Divining Doomsday: An Old Practice With New Tricks Convinced that May 21 will mark the world's end, believers continue to warn of God's ensuing wrath. But they aren't alone: End times prophecies have existed for centuries, and today, they're on the rise, examining whether world events — from earthquakes to economic globalization — are signs of the coming Apocalypse.

Divining Doomsday: An Old Practice With New Tricks

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From NPR News, this is ALL THINGS CONSIDERED. I'm Robert Siegel.

Judgment Day is May 21st. That is, if you trust the many billboards popping up across the country. One group of Christians predicts catastrophe will strike that day, taking the true believers to heaven and leaving the rest to a terrible fate.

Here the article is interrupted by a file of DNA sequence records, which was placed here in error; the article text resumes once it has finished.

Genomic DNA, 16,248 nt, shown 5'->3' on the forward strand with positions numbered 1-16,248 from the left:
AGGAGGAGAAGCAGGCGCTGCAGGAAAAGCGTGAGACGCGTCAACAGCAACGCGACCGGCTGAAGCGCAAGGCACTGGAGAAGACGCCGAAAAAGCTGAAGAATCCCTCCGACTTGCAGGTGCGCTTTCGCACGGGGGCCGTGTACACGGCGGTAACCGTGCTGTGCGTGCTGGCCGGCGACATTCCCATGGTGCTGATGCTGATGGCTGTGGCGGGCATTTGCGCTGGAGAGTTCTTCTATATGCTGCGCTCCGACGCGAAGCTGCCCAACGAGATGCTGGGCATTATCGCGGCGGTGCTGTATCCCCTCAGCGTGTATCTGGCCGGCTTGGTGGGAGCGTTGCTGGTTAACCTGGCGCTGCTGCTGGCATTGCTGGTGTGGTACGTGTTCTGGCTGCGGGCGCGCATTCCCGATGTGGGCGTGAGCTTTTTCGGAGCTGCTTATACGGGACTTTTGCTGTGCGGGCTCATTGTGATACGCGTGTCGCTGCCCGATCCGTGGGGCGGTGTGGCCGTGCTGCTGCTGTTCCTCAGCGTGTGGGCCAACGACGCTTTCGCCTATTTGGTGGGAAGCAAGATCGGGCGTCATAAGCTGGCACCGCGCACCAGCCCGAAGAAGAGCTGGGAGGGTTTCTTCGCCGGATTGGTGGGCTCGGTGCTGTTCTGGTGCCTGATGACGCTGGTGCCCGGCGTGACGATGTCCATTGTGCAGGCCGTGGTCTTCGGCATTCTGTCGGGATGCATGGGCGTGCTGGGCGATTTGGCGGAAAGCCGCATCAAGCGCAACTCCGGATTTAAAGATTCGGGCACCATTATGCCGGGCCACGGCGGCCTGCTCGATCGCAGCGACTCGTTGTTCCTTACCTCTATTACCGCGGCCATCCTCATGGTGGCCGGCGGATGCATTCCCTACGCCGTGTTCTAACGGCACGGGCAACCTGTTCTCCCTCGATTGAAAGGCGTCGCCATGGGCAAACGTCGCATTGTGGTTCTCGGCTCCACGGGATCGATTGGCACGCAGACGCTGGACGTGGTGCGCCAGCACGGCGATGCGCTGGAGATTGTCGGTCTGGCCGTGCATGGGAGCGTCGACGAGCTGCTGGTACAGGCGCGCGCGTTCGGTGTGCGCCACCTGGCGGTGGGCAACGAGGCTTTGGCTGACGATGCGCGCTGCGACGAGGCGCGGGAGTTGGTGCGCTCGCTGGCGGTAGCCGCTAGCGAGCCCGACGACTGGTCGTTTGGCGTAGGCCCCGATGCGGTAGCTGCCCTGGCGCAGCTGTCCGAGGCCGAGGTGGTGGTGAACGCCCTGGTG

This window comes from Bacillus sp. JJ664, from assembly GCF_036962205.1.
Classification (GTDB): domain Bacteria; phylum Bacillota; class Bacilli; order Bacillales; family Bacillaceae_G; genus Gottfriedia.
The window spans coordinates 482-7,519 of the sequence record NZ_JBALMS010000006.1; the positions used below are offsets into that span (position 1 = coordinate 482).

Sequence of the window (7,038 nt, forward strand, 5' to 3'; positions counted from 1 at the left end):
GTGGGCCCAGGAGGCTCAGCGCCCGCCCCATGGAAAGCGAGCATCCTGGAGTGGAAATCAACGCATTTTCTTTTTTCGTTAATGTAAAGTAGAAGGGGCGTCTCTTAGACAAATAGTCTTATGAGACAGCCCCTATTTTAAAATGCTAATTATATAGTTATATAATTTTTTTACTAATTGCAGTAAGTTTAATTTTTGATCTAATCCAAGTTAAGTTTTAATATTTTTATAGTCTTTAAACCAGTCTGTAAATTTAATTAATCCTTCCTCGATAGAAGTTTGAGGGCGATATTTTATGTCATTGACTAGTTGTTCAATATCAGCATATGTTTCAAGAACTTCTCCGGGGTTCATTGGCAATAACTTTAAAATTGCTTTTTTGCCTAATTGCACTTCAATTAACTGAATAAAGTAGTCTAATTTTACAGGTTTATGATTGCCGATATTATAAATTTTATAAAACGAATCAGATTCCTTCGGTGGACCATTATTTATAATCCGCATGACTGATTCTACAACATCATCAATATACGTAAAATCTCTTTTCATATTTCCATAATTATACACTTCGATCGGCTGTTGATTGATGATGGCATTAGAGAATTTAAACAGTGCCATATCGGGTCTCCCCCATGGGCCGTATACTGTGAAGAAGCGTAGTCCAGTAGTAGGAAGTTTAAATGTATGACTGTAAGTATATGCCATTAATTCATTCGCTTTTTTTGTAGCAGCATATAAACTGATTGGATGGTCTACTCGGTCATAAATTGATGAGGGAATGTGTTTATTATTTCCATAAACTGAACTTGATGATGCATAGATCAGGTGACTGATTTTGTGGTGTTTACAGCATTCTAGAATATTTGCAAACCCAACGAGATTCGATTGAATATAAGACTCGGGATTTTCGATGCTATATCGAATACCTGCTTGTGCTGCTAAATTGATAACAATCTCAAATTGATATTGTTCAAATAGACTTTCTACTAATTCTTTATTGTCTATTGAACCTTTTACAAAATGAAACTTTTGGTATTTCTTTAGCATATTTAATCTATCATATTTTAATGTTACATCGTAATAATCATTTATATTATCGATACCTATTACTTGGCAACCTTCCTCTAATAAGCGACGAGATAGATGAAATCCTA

NPR's Barbara Bradley Hagerty reports that few people genuinely believe the end of days is upon us, but prophesies of the Apocalypse are definitely on the rise.

Ms. MARGARET PEASE: Judgment Day, folks, May the 21st, 2011.

BARBARA BRADLEY HAGERTY: Margaret Pease stands on a corner in downtown Pittsburgh, handing out doomsday pamphlets. For the past seven months she's been crisscrossing the country in a caravan with eight others, warning anyone who will listen that God's wrath is near.

Ms. PEASE: And I'm sorry, I might be a little loud, but I want people to get the message. I know they can see it, but I also want them to notice it and I don't want anybody's blood on our hands or my hands.

Judgment Day folks.

HAGERTY: Nearby, David Liquori is telling a passerby what he thinks will happen in just a few days.

Mr. DAVID LIQUORI: On the May 21st at about 6 p.m., an earthquake of proportions which have never been known since man was on the Earth will occur.

Mr. THOMAS SAYERS: This coming 21st?

Mr. LIQUORI: Yes, sir.

Mr. SAYERS: Oh, this is going to be awesome. Where's it going to happen?

Mr. LIQUORI: It's going to happen everywhere. Everywhere.